Getting Real With Lisa Van De Graaff, LMT
(A special thank you to Mandie Gleason of Wellspring Naturals for the use of her feet!)

There are few things we can do for that special someone that are more relaxing than a foot massage. The gift of loving touch can certainly be given at any time, but there is something special about a Valentine’s Day foot massage. It is a truly generous devotion of our time and attention, focused on nurturing our lover. (Between you and me, it is also a free and readily available gift if you have forgotten to buy a card.)

In my work as a licensed massage therapist, I often find the foot massage portion of a bodywork session is the most soothing for my clients. It is when I hold their feet that they let go of their thoughts and worries and just be in their bodies.

To make the most of a gift of foot massage, here are a few basic techniques to try that will make him or her feel comfortable, loved, and relaxed.

In preparation…

Atmosphere
Creating a space for a foot massage will help to honor the time you will spend together. Lowering the lights will help put your loved one in that relaxing parasympathetic state of mind and remove some of the distractions of the home. Some music will provide a focal point for the mind, and a comfortable chair will cradle them.  The right atmosphere pulls them away from everyday worries and lets them focus on your touch.

Positioning
We often think of foot massage with the recipient’s feet in our lap, perpendicular to us. However, the work will be far more satisfying, more equitable for each foot, and easier on our hands, wrists, and thumbs if we face our lover and place the soles of their feet directly toward us. This can be done on the sofa, or better yet in a recliner. There is an added benefit of facing each other in that the moment becomes more intimate and attentive to one another.

Aroma
Whether your partner is a runner or an accountant, when dealing with feet, there is always the possibility of an unpleasant odor. I think the best approach to remedy the situation is to bathe their feet in soapy water or simply with a warm, moist washcloth. If you find you need something more cleansing, try some spritzes of witch hazel. A couple of drops of essential oil can also be nice. The go-to oil for relaxation in a spa is lavender, but I find it is often too astringent. If your lover is a man, I suggest sandalwood. For a woman, try rose or jasmine.

Oil and Cream
I don’t use much oil and cream on the feet, since I don’t want people to slip and fall when they get up from the massage table. However, for a gift massage at home, it can be a nurturing addition to the treatment. Cream is good for calloused feet and will absorb quickly, enabling deeper massage without slipping. Oil allows for more glide, it is generally warmer, and it has a more sensual feel. For absorption, natural oils and creams will always work better than petroleum products– I find grape seed, apricot kernel, and jojoba are particularly effective, and you can certainly add a couple of drops of essential oil to any of these.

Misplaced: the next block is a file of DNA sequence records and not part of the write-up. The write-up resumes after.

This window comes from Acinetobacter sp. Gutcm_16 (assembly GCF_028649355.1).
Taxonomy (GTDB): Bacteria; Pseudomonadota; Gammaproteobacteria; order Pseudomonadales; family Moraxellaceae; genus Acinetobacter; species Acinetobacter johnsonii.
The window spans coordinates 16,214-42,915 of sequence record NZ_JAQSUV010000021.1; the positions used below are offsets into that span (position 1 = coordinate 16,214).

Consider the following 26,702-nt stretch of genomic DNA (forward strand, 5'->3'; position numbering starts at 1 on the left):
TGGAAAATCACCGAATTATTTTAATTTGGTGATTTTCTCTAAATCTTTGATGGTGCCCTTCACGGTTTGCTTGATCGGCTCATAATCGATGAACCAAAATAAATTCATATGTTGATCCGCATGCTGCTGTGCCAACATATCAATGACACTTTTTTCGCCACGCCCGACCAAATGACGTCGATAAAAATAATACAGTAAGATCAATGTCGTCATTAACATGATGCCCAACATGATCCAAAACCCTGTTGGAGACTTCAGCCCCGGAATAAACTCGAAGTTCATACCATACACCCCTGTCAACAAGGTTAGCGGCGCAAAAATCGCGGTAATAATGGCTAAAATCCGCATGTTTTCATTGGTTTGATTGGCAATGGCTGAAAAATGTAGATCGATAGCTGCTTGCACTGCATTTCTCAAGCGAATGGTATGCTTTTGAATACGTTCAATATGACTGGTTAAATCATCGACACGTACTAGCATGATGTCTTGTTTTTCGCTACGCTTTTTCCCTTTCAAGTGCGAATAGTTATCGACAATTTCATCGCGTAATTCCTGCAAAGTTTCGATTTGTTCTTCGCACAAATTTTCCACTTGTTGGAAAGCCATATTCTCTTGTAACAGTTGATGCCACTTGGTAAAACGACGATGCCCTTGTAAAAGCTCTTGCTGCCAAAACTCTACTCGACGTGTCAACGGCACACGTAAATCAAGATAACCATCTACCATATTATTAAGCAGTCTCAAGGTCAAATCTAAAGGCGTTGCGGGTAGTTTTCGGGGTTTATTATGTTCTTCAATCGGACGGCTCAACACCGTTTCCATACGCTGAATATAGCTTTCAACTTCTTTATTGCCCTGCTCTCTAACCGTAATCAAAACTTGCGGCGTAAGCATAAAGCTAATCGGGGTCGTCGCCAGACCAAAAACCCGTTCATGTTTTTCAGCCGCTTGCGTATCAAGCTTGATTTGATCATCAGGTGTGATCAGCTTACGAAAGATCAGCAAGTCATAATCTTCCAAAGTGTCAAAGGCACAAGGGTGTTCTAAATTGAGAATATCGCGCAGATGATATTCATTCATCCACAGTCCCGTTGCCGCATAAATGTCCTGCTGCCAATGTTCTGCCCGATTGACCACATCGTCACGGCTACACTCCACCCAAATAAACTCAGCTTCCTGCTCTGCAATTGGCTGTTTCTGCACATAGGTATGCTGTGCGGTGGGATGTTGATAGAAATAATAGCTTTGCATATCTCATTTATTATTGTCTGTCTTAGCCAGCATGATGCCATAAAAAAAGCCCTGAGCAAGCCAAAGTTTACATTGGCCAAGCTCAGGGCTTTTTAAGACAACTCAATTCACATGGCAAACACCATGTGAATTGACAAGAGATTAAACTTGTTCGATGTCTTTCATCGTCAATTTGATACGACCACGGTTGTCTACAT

The Massage
The most important thing in any massage is confidence. You must touch your partner with tender assertion so his or her body knows it is in good hands.

To start, rub a tiny bit of oil or cream (about the size of a nickel, no larger than a quarter) into your own hands and then hold their feet for a minute – just be with them. Take a deep breath for yourself and watch your lover take a breath.

Pick a foot and apply the oil or cream to their feet, ankles, and lower legs with that confident, loving touch. Feel all the curves and crevices and think about how much those feet do for the one you love. Be in the moment.

Starting just below the knee, use the thumb side of your palm to gently press the muscle (tibialis anterior for those interested in the anatomy) along the outer edge shin bone (aka the tibia). This is the area that needs work if your lover drives a lot, or is athletic. It feels good to everyone, so long as the pressure is gentle.

Staying on the same foot, begin working on the ankle. Use your fingertips to make tiny circles around the inner and outer ankle bones (malleoli) simultaneously. Continue down to the heel with circular and/or downward strokes. Linger.

Move back up to the top of the foot and use gentle (but confident) fingertip pressure between the bones of the foot. You can press and move and press again or glide four times from ankle to between each of the toes. This is a good place to ask your partner about pressure – Are you pressing hard enough or too hard? This massage is about relaxation, not fixing problems.

Now begin work on the bottom of the foot. There is a lot to do here, and thumbs wear out quickly, so make a loose fist and brace your thumb against your forefinger to press into the bottom of the foot. Massage with direct pressure, small circles, and downward or upward strokes. Be creative, curious, and playful (but no tickling). Remember to massage the toes and the heel.

After massaging the entire bottom surface of the foot, give the foot and calf a little stretch by lacing your fingers between the toes. Use the other hand to hold and stabilize the heel, and use the palm of your hand to press the ball of the foot back gently.

If your lover wears heels or runs, loosen their toes by mobilizing the joints. Place a hand on either side of the base of their toes and rub in a figure eight. You will undoubtedly hear a sigh from your partner.

Finish this foot with some squeezes and strokes all over the foot, ankle and lower leg. Kiss a toe if you are so inclined, and cover the foot with a warm blanket. Then continue on the other foot.

Foot massage for relaxation is about nurturing your sweetheart and being present with them. Take your time. Enjoy them. Love them.

Happy Valentine’s Day!